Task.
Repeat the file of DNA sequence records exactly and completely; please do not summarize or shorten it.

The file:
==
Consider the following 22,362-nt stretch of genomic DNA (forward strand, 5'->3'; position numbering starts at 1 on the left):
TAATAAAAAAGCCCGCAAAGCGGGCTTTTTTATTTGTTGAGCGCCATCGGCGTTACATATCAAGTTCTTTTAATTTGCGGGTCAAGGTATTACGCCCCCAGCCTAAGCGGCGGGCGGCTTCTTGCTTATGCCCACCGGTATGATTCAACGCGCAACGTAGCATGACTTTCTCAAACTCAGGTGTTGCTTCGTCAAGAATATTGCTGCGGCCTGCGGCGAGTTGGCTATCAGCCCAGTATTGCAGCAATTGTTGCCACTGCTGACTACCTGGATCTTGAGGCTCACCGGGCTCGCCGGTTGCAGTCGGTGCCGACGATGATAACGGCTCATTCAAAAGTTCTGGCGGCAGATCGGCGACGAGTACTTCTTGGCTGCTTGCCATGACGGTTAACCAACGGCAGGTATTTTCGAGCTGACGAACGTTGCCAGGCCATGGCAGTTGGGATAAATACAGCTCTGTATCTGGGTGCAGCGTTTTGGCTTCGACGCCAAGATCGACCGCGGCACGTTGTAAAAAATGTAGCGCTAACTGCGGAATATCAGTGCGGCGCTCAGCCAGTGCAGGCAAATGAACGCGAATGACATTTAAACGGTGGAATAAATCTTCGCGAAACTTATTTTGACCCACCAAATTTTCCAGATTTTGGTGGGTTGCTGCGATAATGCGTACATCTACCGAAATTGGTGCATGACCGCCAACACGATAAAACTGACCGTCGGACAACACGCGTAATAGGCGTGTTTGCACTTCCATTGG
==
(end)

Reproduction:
Consider the following 22,362-nt stretch of genomic DNA (forward strand, 5'->3'; position numbering starts at 1 on the left):
TAATAAAAAAGCCCGCAAAGCGGGCTTTTTTATTTGTTGAGCGCCATCGGCGTTACATATCAAGTTCTTTTAATTTGCGGGTCAAGGTATTACGCCCCCAGCCTAAGCGGCGGGCGGCTTCTTGCTTATGCCCACCGGTATGATTCAACGCGCAACGTAGCATGACTTTCTCAAACTCAGGTGTTGCTTCGTCAAGAATATTGCTGCGGCCTGCGGCGAGTTGGCTATCAGCCCAGTATTGCAGCAATTGTTGCCACTGCTGACTACCTGGATCTTGAGGCTCACCGGGCTCGCCGGTTGCAGTCGGTGCCGACGATGATAACGGCTCATTCAAAAGTTCTGGCGGCAGATCGGCGACGAGTACTTCTTGGCTGCTTGCCATGACGGTTAACCAACGGCAGGTATTTTCGAGCTGACGAACGTTGCCAGGCCATGGCAGTTGGGATAAATACAGCTCTGTATCTGGGTGCAGCGTTTTGGCTTCGACGCCAAGATCGACCGCGGCACGTTGTAAAAAATGTAGCGCTAACTGCGGAATATCAGTGCGGCGCTCAGCCAGTGCAGGCAAATGAACGCGAATGACATTTAAACGGTGGAATAAATCTTCGCGAAACTTATTTTGACCCACCAAATTTTCCAGATTTTGGTGGGTTGCTGCGATAATGCGTACATCTACCGAAATTGGTGCATGACCGCCAACACGATAAAACTGACCGTCGGACAACACGCGTAATAGGCGTGTTTGCACTTCCATTGG